19 March 2009

The Silence of Saint Joseph

During an Angelus speech given by Pope Benedict XVI back in December of 2005, our Holy Father spoke on the silence of Saint Joseph by saying: “His silence is steeped in contemplation of the mystery of God in an attitude of total availability to the divine desires. In other words, Saint Joseph's silence does not express an inner emptiness but, on the contrary, the fullness of the faith he bears in his heart and which guides his every thought and action. It is a silence thanks to which Joseph, in unison with Mary, watches over the Word of God, known through the Sacred Scriptures, continuously comparing it with the events of the life of Jesus; a silence woven of constant prayer, a prayer of blessing of the Lord, of the adoration of His holy will and of unreserved entrustment to His providence. It is no exaggeration to think that it was precisely from His ‘father’ Joseph that Jesus learned -- at the human level -- that steadfast interiority which is a presupposition of authentic justice, the ‘superior justice’ which He was one day to teach His disciples” (cf. Matthew 5: 20). The Holy Father concluded this Angelus by saying: “Let us allow ourselves to be ‘filled’ with Saint Joseph's silence! In a world that is often too noisy, that encourages neither recollection nor listening to God's Voice, we are in such deep need of it… let us cultivate inner recollection in order to welcome and cherish Jesus in our own lives.”

In the Apostolic Exhortation titled, “Redemptoris Custos,” Pope John Paul II writes: “The same aura of silence that envelops everything else about Joseph also shrouds his work as a carpenter in the house of Nazareth. It is, however, a silence that reveals in a special way the inner portrait of the man. The Gospels speak exclusively of what Joseph ‘did.’ Still, they allow us to discover in his ‘actions’ — shrouded in silence as they are — an aura of deep contemplation. This explains, for example, why St. Teresa of Jesus, the great reformer of the Carmelites, promoted the renewal of veneration to Saint Joseph in Western Christianity. The total sacrifice, whereby Joseph surrendered his whole existence to the demands of the Messiah's coming into his home, becomes understandable only in the light of his profound interior life. It was from this interior life that very singular commands and consolations came, bringing him also the logic and strength that belong to simple and clear souls, and giving him the power of making great decisions — such as the decision to put his liberty immediately at the disposition of the divine designs, to make over to them also his legitimate human calling, his conjugal happiness, to accept the conditions, the responsibility and the burden of a family, but, through an incomparable virginal love, to renounce that natural conjugal love that is the foundation and nourishment of the family. This submission to God, this readiness of will to dedicate oneself to all that serves Him, is really nothing less than that exercise of devotion which constitutes one expression of the virtue of religion. Furthermore, in Joseph, the apparent tension between the active and the contemplative life finds an ideal harmony that is only possible for those who possess the perfection of charity. Following Saint Augustine's well-known distinction between the love of the truth (caritas veritatis) and the practical demands of love (necessitas caritatis), we can say that Joseph experienced both love of the truth — that pure contemplative love of the divine Truth which radiated from the humanity of Christ — and the demands of love — that equally pure and selfless love required for his vocation to safeguard and develop the humanity of Jesus, which was inseparably linked to his divinity.”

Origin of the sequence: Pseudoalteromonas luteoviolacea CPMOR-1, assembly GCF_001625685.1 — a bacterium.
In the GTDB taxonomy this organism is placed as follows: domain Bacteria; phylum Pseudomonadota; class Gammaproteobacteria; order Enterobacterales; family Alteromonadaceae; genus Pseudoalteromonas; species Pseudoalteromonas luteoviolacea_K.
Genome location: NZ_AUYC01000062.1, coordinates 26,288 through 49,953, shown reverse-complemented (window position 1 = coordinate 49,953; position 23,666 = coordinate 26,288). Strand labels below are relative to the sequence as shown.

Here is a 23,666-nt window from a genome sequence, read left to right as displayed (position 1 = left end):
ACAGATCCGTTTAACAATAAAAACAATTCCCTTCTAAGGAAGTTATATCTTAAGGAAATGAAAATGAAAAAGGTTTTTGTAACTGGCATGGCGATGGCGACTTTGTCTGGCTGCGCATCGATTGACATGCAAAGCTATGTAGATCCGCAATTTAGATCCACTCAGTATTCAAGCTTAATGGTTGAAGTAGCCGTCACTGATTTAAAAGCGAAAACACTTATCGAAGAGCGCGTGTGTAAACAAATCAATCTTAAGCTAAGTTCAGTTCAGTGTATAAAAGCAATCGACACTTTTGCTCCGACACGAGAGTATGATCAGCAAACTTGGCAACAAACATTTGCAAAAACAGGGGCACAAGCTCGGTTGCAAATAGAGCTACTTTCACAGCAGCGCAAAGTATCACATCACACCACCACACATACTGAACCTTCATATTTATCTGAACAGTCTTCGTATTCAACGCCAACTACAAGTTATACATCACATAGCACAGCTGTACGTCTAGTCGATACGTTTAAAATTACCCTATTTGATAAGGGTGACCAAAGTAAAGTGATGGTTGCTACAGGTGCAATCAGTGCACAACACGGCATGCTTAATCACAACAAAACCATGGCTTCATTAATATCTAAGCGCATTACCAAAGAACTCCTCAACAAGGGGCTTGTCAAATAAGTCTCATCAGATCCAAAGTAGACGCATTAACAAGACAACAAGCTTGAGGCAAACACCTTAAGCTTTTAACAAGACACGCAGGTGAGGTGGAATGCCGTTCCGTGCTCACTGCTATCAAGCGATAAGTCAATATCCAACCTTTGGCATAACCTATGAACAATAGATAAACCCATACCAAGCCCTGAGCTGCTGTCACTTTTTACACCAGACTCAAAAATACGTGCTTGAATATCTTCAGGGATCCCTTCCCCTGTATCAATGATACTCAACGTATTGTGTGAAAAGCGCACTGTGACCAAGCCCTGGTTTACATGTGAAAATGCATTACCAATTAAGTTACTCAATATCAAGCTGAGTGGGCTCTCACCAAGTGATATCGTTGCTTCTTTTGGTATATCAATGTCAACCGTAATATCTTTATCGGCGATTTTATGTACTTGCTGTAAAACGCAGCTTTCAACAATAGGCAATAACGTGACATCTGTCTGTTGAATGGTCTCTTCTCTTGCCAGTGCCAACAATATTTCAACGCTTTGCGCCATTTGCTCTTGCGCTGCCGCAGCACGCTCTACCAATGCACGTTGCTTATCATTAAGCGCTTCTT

In Saint Joseph we find the fulfillment of John the Baptist’s words: “He [Jesus] must increase, I must decrease” (John 3:30). And perhaps Saint Joseph already understood the words our Lord revealed to Saint Paul: “My grace is sufficient for you” (2 Corinthians 12:9).

Remember that all the beautiful words found in Sacred Scripture from cover to cover, not one of them was spoken by Saint Joseph. And considering all the sufferings in Joseph’s life as told by the Gospels, his silence proclaims more eloquently his trust and faith in God than any words ever could.